January 26, 2011
There’s no question that advertising can play a key role in attracting visitors to leisure entertainment facilities—and keeping them coming back. However, marketing is an equally effective, less costly way to get the job done—providing initiatives extend beyond merely distributing colorful literature and sticking with similar “old school” methodologies.
One of the best strategies for marketing leisure entertainment operations of all types is the use of social media—in other words, outlets like Facebook and Twitter, to name a few. The Newark Museum in Newark, N.J., has jumped on this bandwagon, maintaining a Facebook page and a Twitter account. The museum also has several photo-sharing portals on Flickr and broadcasts educational podcasts via iTunes. “Social marketing and social marketing tools are definitely playing a larger role in our organization,” said Wei Zhou, marketing manager. “As newspaper space dwindles, we now rely more on social networks, focusing on viewers who have an interest in the museum.” Zhou added that the social marketing has, to a certain extent, replaced the use of free publicity to keep the museum front-and-center in consumers’ minds. “Of course, we still work closely with (traditional) media, but as they have informed us, space is limited and there are many organizations vying for the same space,” she noted.
As do other Ripley’s Believe It or Not! franchises, Ripley’s Believe It or Not! Orlando Odditorium in Orlando, Fla., has also moved heavily into social media marketing through Facebook, Flickr and Twitter; the Ripley’s Facebook page has more than 25,000 fans. To best take advantage of social media exposure, the Odditorium—like The Newark Museum—links its Twitter and Facebook accounts so that any updates appearing on the former—from information about special exhibits and events to, in Ripley’s case, unusual stories—automatically appear on the latter.
Moreover, even if a leisure entertainment facility starts out small with social media marketing by pursuing only one outlet as opposed to multiple ones, the concept as a whole makes sense on many levels, according to Internet marketing expert Lehman Hailey, president of MN Group LLC, Nashville, Tenn. Not only do Web sites like Facebook, Twitter, Flickr and YouTube attract a very high volume of traffic, more than five million visitors every day; they are generally free to use. Consumers have come to expect to interact with their favorite destinations via social media. Even better, social networks act as word-of-mouth advertising—which most people consider far more credible than its commercial counterpart.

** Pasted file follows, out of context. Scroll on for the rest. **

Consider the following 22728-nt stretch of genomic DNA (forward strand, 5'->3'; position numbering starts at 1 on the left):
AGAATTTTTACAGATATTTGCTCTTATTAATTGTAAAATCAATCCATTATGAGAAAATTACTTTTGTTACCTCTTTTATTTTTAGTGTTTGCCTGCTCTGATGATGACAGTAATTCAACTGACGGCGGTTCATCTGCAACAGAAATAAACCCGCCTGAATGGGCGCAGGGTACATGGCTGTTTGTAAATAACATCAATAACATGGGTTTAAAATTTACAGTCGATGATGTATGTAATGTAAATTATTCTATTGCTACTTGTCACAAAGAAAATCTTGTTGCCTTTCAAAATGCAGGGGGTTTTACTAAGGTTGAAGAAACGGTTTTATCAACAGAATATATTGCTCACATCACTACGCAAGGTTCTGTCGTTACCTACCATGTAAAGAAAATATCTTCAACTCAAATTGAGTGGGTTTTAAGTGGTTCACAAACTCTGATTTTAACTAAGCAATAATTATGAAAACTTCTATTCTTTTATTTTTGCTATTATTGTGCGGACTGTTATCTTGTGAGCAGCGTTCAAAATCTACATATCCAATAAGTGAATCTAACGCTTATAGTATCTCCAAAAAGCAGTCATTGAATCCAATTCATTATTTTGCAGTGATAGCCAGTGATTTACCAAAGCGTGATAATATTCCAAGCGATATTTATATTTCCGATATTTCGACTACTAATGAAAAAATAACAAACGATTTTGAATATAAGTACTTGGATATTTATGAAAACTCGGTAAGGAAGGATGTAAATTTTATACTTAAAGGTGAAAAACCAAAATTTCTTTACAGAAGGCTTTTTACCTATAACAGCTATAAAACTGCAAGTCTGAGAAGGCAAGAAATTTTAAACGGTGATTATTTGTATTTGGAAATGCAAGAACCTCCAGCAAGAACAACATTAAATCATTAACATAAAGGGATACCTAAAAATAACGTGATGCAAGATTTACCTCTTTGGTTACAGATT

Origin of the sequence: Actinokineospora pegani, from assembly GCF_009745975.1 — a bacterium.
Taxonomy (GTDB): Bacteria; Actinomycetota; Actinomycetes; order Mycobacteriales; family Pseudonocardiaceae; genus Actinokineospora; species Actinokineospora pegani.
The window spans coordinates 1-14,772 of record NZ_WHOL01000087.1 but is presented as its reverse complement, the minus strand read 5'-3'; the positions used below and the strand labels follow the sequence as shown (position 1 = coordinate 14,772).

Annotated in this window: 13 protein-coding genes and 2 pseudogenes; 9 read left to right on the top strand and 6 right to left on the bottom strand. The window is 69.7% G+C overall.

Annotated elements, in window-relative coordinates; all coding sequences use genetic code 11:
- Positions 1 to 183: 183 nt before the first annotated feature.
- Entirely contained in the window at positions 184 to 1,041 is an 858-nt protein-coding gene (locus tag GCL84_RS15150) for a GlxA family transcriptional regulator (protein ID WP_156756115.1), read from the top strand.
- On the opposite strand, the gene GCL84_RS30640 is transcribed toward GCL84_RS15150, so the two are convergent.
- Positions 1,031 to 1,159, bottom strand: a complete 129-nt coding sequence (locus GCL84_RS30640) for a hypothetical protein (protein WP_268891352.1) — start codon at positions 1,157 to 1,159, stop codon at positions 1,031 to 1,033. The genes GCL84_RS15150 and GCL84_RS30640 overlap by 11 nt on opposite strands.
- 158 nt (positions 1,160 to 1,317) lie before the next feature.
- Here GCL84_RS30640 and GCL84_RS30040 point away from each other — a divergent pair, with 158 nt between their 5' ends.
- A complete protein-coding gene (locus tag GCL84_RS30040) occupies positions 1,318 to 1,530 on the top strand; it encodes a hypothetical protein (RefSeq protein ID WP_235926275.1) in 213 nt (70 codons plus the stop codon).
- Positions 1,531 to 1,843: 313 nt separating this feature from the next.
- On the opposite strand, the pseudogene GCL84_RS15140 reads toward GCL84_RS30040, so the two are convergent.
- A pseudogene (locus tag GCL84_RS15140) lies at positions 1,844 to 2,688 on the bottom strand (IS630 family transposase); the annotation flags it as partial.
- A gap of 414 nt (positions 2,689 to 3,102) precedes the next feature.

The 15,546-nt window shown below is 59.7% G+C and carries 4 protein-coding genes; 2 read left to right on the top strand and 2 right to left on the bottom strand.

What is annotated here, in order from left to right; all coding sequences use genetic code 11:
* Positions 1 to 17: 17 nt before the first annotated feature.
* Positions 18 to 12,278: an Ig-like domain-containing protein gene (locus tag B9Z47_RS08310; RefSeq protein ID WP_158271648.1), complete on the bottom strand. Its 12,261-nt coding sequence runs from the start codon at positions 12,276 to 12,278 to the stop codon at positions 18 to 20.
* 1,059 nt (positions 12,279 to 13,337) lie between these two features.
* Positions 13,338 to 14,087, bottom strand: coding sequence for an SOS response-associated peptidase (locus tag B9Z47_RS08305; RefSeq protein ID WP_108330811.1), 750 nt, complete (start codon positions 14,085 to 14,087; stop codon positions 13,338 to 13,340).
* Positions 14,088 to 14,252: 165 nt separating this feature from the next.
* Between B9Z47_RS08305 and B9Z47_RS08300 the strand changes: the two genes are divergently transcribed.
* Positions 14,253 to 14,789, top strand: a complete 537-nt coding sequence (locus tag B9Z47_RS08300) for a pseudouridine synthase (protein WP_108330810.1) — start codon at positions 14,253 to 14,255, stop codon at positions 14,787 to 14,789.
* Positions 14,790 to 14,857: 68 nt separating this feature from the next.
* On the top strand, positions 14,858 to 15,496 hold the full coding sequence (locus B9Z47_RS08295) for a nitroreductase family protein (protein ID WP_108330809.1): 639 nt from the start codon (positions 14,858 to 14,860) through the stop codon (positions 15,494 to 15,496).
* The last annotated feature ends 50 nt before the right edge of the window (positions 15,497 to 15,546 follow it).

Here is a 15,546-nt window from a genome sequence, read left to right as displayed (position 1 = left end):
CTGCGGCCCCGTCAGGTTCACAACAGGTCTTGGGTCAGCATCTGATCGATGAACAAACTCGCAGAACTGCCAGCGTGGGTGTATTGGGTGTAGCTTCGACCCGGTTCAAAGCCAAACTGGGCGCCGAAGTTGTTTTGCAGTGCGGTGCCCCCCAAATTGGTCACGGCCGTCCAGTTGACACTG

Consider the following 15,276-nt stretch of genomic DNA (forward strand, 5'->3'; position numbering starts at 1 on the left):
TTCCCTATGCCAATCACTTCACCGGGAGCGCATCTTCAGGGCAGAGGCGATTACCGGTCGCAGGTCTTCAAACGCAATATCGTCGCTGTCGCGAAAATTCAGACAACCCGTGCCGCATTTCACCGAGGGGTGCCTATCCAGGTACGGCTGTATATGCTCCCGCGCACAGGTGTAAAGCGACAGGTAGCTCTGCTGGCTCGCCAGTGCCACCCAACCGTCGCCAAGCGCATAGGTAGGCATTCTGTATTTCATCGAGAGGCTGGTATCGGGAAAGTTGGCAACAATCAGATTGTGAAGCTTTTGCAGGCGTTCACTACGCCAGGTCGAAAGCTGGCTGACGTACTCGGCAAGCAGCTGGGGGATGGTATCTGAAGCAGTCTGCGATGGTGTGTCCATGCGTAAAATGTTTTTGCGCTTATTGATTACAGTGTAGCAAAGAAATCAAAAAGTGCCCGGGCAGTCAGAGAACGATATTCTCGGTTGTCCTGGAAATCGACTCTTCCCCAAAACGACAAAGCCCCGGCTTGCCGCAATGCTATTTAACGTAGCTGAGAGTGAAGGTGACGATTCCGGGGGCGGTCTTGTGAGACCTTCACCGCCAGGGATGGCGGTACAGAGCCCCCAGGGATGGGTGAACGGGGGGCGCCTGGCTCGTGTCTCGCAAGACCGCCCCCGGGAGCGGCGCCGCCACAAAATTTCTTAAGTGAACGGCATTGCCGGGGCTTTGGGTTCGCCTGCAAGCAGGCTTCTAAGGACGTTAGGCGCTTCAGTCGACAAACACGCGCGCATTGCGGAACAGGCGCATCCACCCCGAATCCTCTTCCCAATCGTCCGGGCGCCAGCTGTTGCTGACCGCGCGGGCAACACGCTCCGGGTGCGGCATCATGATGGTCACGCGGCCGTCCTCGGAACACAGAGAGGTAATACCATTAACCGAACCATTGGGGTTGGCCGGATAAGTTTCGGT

As an adjunct or alternative to social media, leisure entertainment facilities can also exercise their marketing muscle with e-newsletters and other email communications. Theme parks operated by Cedar Fair Entertainment Co., including Kings Island in Mason, Ohio, and Knotts Berry Farm in Buena Park, Calif., periodically distribute the FUNtimes newsletter, for which consumers can sign up on the appropriate park’s Web site. According to a Cedar Fair spokesperson, each newsletter has “thousands and thousands” of subscribers. Content includes information about new attractions and special events, as well as discount offers.
Contrary to what leisure entertainment facility operators may believe, newsletters need not be complex. They can simply feature a brief message from the owner/operator and a promotional offer—such as a few dollars off the price of admission; a coupon redeemable for free tokens; a “buy-one, get-one free or half off” an attraction, go-kart ride, miniature golf game, etc. or a discount off a concession item. As they grow more accustomed to marketing to and communicating with customers this way, newsletters can be expanded to include everything from detailed articles about new attractions and events, to interviews with customers and staff, to helpful information like how to improve one’s miniature golf or bowling game.
Leveraging special events as a marketing tool constitutes yet another option leisure entertainment facilities might do well to consider. Some facilities, among them the Aquarium of the Pacific in Long Beach, Calif., have experienced considerable success with special events that tie into their mission and involve some manner of community outreach. This past October, the aquarium teamed up with Run Racing, an organization that specializes in the development, management and implementation of endurance, health, fitness and other events; and the Long Beach International City Bank Marathon & Half Marathon to host a free one-mile Kids Fun Run. About 2,000 children ages six to 12 participated in the event, for which they were encouraged to dress in blue or as their favorite marine creature and whose Grand Marshall was Lola, the aquarium’s resident talking cockatoo. Each participant received a commemorative medal, a finisher’s certificate, and free entry to the aquarium. Cecile Fisher, vice president of marketing and communications, said the fun was a great way to “inspire children to be healthy and to achieve their goals in life,” while simultaneously promoting the aquarium.